Marie Antoinette

Marie Antoinette

Marie Antoinette (1755-1793) was born into Austrian royalty, the youngest daughter of Emperor Francis I and Maria Theresa. As a young teen, she married the grandson of Louis XV, and became Queen of France at the age of nineteen. As Queen, however, Marie Antoinette was extravagant, frivolous, and widely criticized by the people. She died on the guillotine during the French Revolution.

Marie Antoinette Resource Handout for Classroom or Homeschool: Just $2.00

Chateau de Versailles: Marie Antoinette4 stars

"Back in 1623, Louis XIII - father of Louis XIV - built a 'hunting lodge, a little gentleman's chateau' of brick, stone, and slate at Versailles." In 1682, after years of additional construction, Versailles became the official residence of the Louis XIV and the Court of France. In 1770 fourteen-year old Marie Antoinette arrived at Versailles from her native Vienna to marry the French Crown Prince. This single illustrated page tells the story of her life at Versailles, with links to many additional pages within the Versailles site.

Marie Antoinette Online5 stars

Marie Antoinette "was the beautiful Queen of France who became a symbol for the wanton extravagance of the 18th century monarchy, and was stripped of her riches and finery, imprisoned and beheaded by her own subjects during the French Revolution that began in 1789." My favorite click at this bilingual site (English and Italian) is the story of the diamond necklace scandal. There is also a forum to visit (this one in English), a biography page, and a gallery that includes not only eighteenth-century portraits but also stills from the 2006 Marie Antoinette movie starring Kirsten Dunst.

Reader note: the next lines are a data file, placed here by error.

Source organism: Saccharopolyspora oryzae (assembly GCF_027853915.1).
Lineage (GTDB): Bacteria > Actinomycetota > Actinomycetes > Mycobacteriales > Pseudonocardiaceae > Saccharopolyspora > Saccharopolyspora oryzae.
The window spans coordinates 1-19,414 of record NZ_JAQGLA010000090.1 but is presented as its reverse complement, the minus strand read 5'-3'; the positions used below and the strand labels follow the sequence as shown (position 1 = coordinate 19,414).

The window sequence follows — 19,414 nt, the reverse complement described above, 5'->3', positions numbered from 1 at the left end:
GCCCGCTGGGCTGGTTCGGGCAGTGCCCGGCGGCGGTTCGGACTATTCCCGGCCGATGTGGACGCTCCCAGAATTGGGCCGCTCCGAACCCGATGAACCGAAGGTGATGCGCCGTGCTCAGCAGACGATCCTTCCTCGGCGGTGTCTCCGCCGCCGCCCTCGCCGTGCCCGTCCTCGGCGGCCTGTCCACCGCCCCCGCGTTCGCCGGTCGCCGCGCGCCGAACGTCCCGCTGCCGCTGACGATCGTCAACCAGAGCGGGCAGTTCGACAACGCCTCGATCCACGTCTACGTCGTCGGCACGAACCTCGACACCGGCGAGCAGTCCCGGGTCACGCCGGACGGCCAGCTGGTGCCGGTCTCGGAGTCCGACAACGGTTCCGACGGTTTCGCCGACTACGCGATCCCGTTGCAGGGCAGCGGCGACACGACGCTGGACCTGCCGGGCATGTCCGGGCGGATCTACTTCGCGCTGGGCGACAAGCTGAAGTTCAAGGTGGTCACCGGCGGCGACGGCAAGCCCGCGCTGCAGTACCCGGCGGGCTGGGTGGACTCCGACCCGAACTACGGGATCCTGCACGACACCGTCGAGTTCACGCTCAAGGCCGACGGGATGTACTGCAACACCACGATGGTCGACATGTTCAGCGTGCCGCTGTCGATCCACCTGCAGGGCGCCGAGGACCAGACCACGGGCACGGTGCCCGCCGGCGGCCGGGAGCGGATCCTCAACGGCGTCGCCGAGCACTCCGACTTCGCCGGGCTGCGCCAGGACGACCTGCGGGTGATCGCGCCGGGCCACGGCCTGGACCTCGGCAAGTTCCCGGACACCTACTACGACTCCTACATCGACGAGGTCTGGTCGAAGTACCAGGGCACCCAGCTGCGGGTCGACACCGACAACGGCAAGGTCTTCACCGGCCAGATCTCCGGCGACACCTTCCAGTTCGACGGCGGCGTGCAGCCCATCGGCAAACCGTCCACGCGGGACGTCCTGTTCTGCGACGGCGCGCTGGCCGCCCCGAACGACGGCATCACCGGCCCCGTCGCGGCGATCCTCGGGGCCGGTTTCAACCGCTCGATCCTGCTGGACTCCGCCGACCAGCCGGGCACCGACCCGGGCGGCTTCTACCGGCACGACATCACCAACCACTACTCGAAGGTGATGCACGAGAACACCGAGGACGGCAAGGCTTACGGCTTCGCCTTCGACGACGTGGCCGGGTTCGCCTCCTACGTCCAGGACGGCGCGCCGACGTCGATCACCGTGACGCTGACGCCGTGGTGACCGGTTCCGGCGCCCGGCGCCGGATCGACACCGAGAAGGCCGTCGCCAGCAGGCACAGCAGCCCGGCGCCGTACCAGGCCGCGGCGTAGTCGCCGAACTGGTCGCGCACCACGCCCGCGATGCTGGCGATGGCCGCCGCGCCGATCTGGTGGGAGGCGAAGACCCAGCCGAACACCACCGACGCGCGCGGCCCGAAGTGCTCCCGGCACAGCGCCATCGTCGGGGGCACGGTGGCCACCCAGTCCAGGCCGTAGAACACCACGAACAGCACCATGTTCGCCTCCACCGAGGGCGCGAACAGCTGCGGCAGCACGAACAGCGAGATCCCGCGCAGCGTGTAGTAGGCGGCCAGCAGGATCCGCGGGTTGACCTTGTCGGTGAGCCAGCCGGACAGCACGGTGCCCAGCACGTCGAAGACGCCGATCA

PBS: Marie Antoinette5 stars

This PBS site is my Marie Antoinette pick of the day. It has an exhaustive biography in timeline format, a multimedia Versailles tour (under Royal Life), and a Marie Antoinette interactive quiz. "What were Marie Antoinette's last words before she was beheaded?" My favorite click is the Global Revolution section which places two hundred years of revolutions on an interactive timeline/map, and compares the 1775 American Revolution with the French Revolution of 1789.

The Straight Dope: Did Marie Antoinette Really Say "Let Them Eat Cake"?3 stars

It is common folklore that when told of the poverty of the French people, who were so poor they could not afford bread, Queen Marie Antoinette flippantly replied "Let them eat cake!" But syndicated columnist Cecil Adams debunks this story with evidence that it was circulating years before Marie Antoinette took power. "While Marie Antoinette was certainly enough of a bubble head to have said the phrase in question, there is no evidence that she actually did so, and in any case she did not originate it."

Marie Antoinette Resource Handout for Classroom or Homeschool: Just $2.00

Honorable Mentions

The following links are either new discoveries or sites that didn't make it into my newspaper column because of space constraints. Enjoy!

Eyewitness to History: Execution of Louis XVI

Marie Antoinette Portraits Marie Antoinette

Sony Pictures: Marie Antoinette

Cite This Page

Feldman, Barbara. "Marie Antoinette." Surfnetkids. Feldman Publishing. 8 Nov. 2006. Web. 2 Sep. 2015. < >.

About This Page

By . Originally published November 8, 2006. Last modified June 30, 2015.

Marie Antoinette: The Journey
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